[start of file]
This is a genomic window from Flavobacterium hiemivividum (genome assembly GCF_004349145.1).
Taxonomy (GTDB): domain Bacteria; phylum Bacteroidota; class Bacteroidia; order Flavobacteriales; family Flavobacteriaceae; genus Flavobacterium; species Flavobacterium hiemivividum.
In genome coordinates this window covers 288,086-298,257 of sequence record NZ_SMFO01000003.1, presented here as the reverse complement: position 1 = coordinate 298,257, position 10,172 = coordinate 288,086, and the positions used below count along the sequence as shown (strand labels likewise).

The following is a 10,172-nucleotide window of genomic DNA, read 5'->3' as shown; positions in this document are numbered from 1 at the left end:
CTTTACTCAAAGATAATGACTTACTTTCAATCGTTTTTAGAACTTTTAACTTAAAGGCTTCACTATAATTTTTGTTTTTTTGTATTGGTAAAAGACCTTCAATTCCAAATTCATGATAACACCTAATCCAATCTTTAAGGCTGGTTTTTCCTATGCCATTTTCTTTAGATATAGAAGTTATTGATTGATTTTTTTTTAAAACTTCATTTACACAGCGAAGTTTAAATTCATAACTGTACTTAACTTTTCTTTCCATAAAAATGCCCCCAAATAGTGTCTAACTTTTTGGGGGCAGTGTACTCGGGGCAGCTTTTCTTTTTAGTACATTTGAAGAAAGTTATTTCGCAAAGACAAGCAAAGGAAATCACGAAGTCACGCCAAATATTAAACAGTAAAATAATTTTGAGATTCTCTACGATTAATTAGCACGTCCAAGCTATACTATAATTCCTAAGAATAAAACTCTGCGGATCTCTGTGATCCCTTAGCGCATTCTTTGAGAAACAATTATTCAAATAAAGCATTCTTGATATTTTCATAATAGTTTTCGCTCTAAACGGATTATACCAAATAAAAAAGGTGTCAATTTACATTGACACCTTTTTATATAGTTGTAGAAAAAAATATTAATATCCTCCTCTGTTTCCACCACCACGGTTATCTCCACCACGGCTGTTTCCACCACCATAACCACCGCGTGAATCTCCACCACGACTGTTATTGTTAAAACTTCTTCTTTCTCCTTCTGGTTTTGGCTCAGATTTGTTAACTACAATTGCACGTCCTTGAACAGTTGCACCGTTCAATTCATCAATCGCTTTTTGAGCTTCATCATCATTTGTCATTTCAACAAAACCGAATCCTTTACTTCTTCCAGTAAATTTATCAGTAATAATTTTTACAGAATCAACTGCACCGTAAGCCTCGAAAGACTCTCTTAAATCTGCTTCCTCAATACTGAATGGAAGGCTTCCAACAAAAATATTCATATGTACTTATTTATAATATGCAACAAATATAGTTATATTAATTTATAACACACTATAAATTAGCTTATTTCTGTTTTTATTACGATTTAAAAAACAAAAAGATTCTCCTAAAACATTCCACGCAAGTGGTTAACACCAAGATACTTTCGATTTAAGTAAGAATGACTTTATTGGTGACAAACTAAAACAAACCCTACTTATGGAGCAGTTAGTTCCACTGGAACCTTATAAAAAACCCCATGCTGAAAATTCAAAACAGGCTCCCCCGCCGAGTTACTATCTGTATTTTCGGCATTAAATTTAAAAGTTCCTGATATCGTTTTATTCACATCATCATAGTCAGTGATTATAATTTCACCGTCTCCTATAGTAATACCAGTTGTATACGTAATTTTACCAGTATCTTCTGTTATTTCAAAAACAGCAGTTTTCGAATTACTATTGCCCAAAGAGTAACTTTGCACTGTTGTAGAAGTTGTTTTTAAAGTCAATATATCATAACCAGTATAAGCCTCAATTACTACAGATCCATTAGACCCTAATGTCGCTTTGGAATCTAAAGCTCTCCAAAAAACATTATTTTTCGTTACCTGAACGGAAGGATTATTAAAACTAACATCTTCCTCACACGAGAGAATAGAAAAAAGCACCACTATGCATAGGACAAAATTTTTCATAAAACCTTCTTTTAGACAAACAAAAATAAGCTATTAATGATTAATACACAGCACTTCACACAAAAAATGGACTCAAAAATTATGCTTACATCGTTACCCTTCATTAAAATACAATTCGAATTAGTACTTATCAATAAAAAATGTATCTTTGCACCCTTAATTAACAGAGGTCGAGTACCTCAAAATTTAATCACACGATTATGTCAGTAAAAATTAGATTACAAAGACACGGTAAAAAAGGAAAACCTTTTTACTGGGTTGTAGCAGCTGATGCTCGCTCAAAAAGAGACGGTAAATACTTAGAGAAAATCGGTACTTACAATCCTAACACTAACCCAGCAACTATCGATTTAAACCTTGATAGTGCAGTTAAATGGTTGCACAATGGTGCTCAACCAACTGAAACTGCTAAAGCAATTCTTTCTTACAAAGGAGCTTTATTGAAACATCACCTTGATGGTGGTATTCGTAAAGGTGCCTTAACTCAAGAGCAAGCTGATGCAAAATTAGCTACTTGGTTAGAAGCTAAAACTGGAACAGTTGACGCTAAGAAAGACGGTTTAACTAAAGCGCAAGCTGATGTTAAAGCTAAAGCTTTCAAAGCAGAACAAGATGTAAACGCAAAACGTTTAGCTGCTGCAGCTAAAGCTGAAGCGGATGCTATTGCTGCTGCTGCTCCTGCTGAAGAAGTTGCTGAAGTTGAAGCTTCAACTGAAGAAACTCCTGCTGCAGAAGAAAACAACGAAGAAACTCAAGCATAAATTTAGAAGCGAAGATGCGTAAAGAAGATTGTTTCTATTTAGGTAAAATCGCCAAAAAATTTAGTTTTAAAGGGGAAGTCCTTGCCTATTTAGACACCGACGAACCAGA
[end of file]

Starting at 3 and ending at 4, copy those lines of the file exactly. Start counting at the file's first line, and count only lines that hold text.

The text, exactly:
In genome coordinates this window covers 288,086-298,257 of sequence record NZ_SMFO01000003.1, presented here as the reverse complement: position 1 = coordinate 298,257, position 10,172 = coordinate 288,086, and the positions used below count along the sequence as shown (strand labels likewise).

The following is a 10,172-nucleotide window of genomic DNA, read 5'->3' as shown; positions in this document are numbered from 1 at the left end: